I have released on Patreon.com a three part set of episodes on The Sicilian Vespers.
On the fateful night of 30th March 1282 at sunset on Easter Monday a local revolt in Palermo erupted and spread over the whole island of Sicily. Was it pre-planned, or spontaneous, or a mixture of the two? Either way, it was a pivotal event for all major European powers on the Mediterranean; the Papacy, the Byzantine Empire, France and Spain/Aragon, as well as Italy itself (Pictured: Paintings of the event by Francesco Hayez).
The first part is available to all, the second and third to my patrons who have pledged $3 or more a month. If any questions – please get in touch (firstname.lastname@example.org)
My Patreon page is at: www.patreon.com/user?u=35216
Background to The Hundred Years War (1337-1453) Part 2
France faces dynastic issues with no direct male heir. In England Edward II is deposed. Edward III ascends to the throne as a minor, and then in 1337 starts to stake his claims to lands in France
Background to The Hundred Years War (1337-1453)
In the late thirteenth century and early fourteenth century the economy and population of France flourishes. The Kings of England try and hold on to the Duchy of Acquitaine from the Kings of France. The Papacy moved to Avignon.
Picture: Homage of King Edward I of England (kneeling) to Philip IV (seated). As Duke of Aquitaine, Edward was a vassal to the French king. Painting made in 15th century.
Unfortunately today I have some bad news. I have recently been diagnosed with a benign brain tumour which must be operated on soon. Naturally I must therefore take a break from the podcast for a number of months in order to recover. Rio Salado is therefore the last podcast for at least three months.
I will try to keep you updated but make no promises. I do, however, look forward to getting back to the show when fully recovered to cover plenty more battles.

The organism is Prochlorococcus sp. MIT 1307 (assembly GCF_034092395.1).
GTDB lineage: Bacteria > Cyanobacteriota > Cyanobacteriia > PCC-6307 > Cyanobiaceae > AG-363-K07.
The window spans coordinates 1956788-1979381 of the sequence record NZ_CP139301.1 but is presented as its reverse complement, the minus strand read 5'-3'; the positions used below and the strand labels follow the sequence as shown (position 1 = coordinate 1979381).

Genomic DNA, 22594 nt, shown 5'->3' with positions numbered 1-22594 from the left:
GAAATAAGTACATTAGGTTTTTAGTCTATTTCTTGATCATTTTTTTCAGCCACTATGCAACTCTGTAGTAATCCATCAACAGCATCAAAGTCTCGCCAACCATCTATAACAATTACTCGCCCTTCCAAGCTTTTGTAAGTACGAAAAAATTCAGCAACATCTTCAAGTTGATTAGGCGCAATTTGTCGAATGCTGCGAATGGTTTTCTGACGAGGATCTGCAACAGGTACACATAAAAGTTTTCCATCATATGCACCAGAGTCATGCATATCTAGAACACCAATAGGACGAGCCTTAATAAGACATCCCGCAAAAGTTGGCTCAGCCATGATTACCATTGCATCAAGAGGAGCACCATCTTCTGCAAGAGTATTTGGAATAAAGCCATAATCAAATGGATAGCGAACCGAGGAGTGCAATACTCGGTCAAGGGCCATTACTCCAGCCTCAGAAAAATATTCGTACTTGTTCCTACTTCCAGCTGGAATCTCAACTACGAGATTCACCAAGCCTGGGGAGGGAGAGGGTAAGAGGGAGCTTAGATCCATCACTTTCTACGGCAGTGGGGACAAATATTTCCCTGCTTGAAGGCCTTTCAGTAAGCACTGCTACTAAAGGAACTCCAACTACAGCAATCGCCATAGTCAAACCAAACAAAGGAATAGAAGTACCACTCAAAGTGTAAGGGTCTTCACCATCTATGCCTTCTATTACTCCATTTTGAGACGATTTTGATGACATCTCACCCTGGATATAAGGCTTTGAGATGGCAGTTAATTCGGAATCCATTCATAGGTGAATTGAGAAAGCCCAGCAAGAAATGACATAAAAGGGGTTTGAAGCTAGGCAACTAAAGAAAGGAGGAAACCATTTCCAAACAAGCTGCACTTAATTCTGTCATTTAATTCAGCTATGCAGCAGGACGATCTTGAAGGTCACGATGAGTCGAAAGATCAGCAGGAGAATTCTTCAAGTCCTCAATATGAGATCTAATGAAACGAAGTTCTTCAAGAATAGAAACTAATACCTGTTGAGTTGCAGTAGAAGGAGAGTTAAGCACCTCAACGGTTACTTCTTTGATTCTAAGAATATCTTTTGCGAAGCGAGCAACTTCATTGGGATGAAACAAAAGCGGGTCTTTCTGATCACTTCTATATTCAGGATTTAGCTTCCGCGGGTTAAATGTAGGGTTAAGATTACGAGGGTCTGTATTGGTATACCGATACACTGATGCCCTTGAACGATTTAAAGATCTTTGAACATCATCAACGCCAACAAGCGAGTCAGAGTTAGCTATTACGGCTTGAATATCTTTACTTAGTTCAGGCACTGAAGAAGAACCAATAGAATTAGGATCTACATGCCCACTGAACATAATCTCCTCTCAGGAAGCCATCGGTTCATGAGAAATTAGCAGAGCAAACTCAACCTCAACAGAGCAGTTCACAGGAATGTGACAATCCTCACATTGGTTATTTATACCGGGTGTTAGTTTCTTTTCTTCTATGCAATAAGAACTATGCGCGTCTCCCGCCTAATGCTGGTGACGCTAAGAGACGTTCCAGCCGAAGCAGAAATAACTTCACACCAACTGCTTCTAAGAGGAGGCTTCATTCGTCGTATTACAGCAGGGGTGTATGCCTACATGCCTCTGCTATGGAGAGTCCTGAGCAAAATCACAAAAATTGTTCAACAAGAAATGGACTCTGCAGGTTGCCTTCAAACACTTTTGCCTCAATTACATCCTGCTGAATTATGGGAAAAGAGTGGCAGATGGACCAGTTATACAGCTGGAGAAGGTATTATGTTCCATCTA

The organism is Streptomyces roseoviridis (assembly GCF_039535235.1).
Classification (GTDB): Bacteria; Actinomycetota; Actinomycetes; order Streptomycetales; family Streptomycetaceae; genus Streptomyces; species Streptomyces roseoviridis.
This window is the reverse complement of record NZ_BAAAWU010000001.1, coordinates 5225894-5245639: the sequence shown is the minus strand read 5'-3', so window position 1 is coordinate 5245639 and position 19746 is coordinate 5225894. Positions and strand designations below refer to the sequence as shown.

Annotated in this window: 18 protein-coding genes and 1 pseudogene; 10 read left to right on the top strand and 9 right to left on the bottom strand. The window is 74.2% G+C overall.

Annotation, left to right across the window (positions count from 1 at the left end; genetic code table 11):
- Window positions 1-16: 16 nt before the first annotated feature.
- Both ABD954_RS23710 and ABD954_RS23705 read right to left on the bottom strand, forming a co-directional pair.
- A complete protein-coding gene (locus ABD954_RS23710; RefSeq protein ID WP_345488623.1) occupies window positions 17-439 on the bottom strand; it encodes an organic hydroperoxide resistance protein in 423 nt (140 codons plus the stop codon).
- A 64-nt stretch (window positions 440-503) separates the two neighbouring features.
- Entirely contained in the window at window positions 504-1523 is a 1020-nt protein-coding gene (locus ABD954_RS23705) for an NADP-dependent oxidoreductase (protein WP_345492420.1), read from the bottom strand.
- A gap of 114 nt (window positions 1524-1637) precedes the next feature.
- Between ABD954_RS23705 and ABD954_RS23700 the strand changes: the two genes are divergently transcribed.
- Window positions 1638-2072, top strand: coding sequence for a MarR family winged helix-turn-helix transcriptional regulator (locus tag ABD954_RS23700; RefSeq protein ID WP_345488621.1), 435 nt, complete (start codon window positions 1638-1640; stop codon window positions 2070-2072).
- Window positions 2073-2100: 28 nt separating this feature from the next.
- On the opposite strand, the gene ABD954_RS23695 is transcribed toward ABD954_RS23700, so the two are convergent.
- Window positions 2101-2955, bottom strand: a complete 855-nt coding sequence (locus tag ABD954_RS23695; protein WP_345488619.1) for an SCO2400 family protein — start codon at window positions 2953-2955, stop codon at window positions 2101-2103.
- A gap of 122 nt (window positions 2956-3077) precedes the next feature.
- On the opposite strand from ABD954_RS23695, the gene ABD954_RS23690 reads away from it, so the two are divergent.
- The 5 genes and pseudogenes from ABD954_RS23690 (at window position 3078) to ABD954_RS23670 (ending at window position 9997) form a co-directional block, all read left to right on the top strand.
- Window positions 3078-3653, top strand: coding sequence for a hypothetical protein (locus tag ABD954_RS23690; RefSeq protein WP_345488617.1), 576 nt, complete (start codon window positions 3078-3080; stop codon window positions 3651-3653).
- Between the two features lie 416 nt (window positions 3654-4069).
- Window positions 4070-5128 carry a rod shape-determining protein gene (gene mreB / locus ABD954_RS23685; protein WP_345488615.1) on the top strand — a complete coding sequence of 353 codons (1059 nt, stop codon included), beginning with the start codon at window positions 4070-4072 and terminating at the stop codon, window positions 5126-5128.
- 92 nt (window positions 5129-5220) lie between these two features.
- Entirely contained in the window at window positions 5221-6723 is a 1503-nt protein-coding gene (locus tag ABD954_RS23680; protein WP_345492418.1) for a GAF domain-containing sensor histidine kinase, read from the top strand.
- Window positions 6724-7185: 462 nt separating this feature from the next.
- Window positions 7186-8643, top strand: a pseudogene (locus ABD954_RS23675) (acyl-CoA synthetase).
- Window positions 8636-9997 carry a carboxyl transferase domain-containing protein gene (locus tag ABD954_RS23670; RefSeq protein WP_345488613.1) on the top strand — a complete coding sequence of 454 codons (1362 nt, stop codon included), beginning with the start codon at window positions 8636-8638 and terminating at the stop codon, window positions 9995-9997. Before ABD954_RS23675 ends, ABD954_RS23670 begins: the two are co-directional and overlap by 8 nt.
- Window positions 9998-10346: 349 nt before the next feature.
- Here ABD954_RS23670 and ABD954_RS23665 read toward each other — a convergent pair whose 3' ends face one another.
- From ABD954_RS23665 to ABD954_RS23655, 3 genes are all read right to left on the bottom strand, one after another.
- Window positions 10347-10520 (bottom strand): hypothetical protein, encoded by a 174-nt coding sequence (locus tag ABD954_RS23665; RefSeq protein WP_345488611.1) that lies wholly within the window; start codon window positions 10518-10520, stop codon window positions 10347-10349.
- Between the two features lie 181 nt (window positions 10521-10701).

Out now – The Battle of Rio Salado 1340 and the subsequent Siege of Algeciras were the key moments in the struggle for the Straits of Gibraltar between Christian Spain, the Muslim Marinid dynasty of Morocco and the Sultanate of Granada, the last remaining Muslim state in Iberia
The Moroccan city of Fez reached its golden age in the Marinid period (13th-15th century) from when is dated the city’s reputation as an important intellectual centre, and its most noted sites of interest; monuments, public buildings and especially madrasas (religious schools). The madrasas are a particular hallmark of Marinid architecture, with a striking blending of Andalusian and Almohad traditions
The Gibraltar Crusades is the name given to the struggle for control of the Straits between Spain and Morocco in the 13th and 14th centuries. It was a three-way conflict between the Kingdom of Castile, the Marinid dynasty of Morocco, and the Sultanate of Granada, the last Muslim state in Iberia
Map of Granada in Medieval Spain
Example of Architecture of the Marinid Dynasty – The Al-Attarine Madrasa in Fez, Morocco
The Battle of Lake Peipus or ‘The Battle on the Ice’ was fought on 5th April 1242 between a coalition of western crusaders led by the Teutonic Knights against an army from Novgorod, Russia, led by Alexander Nevsky. The conflict was made famous by a Soviet film of 1938 directed by Sergei Eisenstein.
This is the fifth and final part of a set of episodes on the Medieval Baltic and the Northern Crusades
Available to patrons of A History of Europe Key Battles Podcast at:
Alexander Nevksy appointed Prince of Novgorod, a Russian city with its own unique culture and proud history. Lead up to Battle of Lake Peipus 1242.
Available to patron of A History of Europe Key Battles Podcast at:
The story of Europe from the Ancient Greeks to the First World War